Can the OLPC support "power users" ?

Mikus Grinbergs mikus at
Sat Aug 29 11:59:08 EDT 2009

>> So, is there some way I could list the OpenJDK dependency in the
>> file and have the system offer to download and install
>> OpenJDK if it has not yet been installed?
> No, activity bundles are supposed to be self-contained, not depending
> on anything else other than the standard Sugar platform.
> As long as Java is not part of the Sugar platform, the JRE will need
> to be bundled inside every activity that uses Java.

Back in Nov 2007 (before I got my G1G1 XO), I decided that the XO-1 
did not have enough "disk space" to keep all the executables and 
data that I wanted to have.  So my "architecture" for the XO has 
always included a "permanent" SD card, to __off-load__ significant 
content from my OLPC's "disk space".  [Also, I am familiar with the 
Linux command line, and with writing "batch scripts" to make that 
command line more efficient.]

The way this works for me for Java:  I have a "Package Repository" 
on my SD card, into which I download (NOT through the Journal !!) 
Java distributions as they become available.  [Sometimes internet 
servers are not accessible -- I prefer to keep local copies of the 
important resources I've downloaded.]  I also have a "Provide 
Executables" set of directories on my SD card.  Supplying a version 
of Java (I'm currently using jre1-6.0_13) to the system means 
unpacking that package into my SD's "Provide Executables" area.

The overall design of Linux software typically places many 
"resources" into the protected (i.e., operating system) area of main 
memory.  The catch is that whenever a new build gets installed, some 
of the "resources" contained in that protected area may thereby be 
modified.  That is why I keep a separate "Provide Executables" area 
on my SD card -- that SD area is NOT affected by whatever gets done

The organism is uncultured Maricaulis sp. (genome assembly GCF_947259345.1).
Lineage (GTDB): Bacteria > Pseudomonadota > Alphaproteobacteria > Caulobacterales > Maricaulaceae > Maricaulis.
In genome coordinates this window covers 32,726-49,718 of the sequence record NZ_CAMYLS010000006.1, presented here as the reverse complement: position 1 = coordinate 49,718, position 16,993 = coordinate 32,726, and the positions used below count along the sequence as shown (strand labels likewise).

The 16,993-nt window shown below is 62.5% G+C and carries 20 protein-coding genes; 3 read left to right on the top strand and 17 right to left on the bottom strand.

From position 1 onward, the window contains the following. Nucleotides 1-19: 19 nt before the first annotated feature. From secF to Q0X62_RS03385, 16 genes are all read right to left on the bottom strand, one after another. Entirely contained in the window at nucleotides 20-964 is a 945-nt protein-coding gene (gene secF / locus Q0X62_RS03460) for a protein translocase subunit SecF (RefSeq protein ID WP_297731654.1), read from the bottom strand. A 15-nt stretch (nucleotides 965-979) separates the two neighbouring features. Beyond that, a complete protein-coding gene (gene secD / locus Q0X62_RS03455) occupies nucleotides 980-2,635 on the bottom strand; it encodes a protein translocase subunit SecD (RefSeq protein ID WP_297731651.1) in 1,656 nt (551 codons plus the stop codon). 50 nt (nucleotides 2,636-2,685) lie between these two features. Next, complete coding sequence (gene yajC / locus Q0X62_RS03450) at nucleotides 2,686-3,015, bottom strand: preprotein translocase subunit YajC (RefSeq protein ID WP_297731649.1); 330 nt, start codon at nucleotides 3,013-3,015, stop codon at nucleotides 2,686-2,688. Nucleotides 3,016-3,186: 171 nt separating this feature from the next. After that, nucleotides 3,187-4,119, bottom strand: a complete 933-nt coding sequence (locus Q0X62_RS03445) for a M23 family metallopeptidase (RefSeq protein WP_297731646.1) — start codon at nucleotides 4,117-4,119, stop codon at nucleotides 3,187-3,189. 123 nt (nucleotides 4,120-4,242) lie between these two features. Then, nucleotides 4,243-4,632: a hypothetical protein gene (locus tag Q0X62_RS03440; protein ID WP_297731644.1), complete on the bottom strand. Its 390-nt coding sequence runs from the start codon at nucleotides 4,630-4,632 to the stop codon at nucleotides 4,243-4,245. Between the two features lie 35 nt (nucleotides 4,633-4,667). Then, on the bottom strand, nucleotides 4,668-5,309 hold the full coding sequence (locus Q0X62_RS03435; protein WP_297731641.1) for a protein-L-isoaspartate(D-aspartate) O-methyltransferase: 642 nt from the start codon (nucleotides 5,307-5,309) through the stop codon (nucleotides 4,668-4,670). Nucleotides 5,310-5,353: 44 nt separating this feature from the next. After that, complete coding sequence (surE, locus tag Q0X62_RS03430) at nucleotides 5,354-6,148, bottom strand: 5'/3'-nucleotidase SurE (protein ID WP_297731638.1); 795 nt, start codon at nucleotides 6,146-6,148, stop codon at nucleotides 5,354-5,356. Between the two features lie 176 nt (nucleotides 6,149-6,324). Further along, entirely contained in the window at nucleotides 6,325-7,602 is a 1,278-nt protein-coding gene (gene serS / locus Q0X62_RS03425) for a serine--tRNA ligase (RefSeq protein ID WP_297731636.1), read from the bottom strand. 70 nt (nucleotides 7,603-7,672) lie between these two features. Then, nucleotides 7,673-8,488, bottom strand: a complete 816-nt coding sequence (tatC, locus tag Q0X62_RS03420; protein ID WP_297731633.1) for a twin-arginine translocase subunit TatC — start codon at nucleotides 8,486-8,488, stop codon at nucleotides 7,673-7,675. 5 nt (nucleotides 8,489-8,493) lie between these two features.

(e.g., install new kernel) with the protected area of main memory.

I have written a "batch script" to __hook__ (as root) the places 
where the protected area of memory expects Java "resources" to be, 
to instead link (symbolically) those places to my actual Java 
"resources" as they reside in my SD's "Provide Executables" area. 
Now whenever I install a new build, I simply run my "batch script" 
to 'install' Java -- that immediately makes Java accessible to 
__any__ application (or Activity) the user chooses to run.

Bottom line:  In my run-time environment, I was able to just install 
(sugar-install-bundle) the Java-dependent SarynPaint Activity bundle 
-- and it immediately had access to what it needed to run.  [I did 
*NOT* have to concern myself about how much OLPC "disk space" might 
get eaten if every Activity needing Java packaged its own JRE.]


On F11-on-XO1, I have extended this "Provide Executables" concept to 
include __Sugar Activities__ -- they too reside on my "permanent" SD 
card, and they too get "hooked" into /home/olpc/Activities by 
another "batch script".  The result - I have over 100 Activities 
installed on my system (and launchable from Home View), yet still 
have 400 MB free in my XO-1's NAND.

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